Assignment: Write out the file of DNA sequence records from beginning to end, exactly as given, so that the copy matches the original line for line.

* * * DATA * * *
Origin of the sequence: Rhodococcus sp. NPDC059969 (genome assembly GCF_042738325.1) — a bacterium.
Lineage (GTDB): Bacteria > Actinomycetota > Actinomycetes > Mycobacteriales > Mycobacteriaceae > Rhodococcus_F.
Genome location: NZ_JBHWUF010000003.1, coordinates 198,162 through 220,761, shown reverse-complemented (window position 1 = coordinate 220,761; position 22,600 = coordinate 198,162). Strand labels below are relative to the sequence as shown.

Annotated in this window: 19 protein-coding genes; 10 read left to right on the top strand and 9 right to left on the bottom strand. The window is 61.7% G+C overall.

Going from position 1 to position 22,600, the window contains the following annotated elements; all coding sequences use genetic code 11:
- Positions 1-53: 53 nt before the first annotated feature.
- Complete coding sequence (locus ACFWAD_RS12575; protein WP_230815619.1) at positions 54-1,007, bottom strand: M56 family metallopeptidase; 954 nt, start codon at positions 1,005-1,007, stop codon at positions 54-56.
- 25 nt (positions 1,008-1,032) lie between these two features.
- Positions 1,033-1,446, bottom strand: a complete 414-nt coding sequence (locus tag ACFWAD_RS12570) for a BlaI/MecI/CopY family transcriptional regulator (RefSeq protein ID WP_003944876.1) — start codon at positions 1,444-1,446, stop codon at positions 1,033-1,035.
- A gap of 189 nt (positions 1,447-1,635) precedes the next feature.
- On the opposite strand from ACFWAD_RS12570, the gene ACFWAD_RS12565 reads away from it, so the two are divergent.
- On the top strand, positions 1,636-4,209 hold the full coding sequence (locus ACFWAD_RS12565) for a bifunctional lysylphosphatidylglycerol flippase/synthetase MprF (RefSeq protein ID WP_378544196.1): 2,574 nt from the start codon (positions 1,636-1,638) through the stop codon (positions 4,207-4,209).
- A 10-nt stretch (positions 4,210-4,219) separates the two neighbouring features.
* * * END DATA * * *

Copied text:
Origin of the sequence: Rhodococcus sp. NPDC059969 (genome assembly GCF_042738325.1) — a bacterium.
Lineage (GTDB): Bacteria > Actinomycetota > Actinomycetes > Mycobacteriales > Mycobacteriaceae > Rhodococcus_F.
Genome location: NZ_JBHWUF010000003.1, coordinates 198,162 through 220,761, shown reverse-complemented (window position 1 = coordinate 220,761; position 22,600 = coordinate 198,162). Strand labels below are relative to the sequence as shown.

Annotated in this window: 19 protein-coding genes; 10 read left to right on the top strand and 9 right to left on the bottom strand. The window is 61.7% G+C overall.

Going from position 1 to position 22,600, the window contains the following annotated elements; all coding sequences use genetic code 11:
- Positions 1-53: 53 nt before the first annotated feature.
- Complete coding sequence (locus ACFWAD_RS12575; protein WP_230815619.1) at positions 54-1,007, bottom strand: M56 family metallopeptidase; 954 nt, start codon at positions 1,005-1,007, stop codon at positions 54-56.
- 25 nt (positions 1,008-1,032) lie between these two features.
- Positions 1,033-1,446, bottom strand: a complete 414-nt coding sequence (locus tag ACFWAD_RS12570) for a BlaI/MecI/CopY family transcriptional regulator (RefSeq protein ID WP_003944876.1) — start codon at positions 1,444-1,446, stop codon at positions 1,033-1,035.
- A gap of 189 nt (positions 1,447-1,635) precedes the next feature.
- On the opposite strand from ACFWAD_RS12570, the gene ACFWAD_RS12565 reads away from it, so the two are divergent.
- On the top strand, positions 1,636-4,209 hold the full coding sequence (locus ACFWAD_RS12565) for a bifunctional lysylphosphatidylglycerol flippase/synthetase MprF (RefSeq protein ID WP_378544196.1): 2,574 nt from the start codon (positions 1,636-1,638) through the stop codon (positions 4,207-4,209).
- A 10-nt stretch (positions 4,210-4,219) separates the two neighbouring features.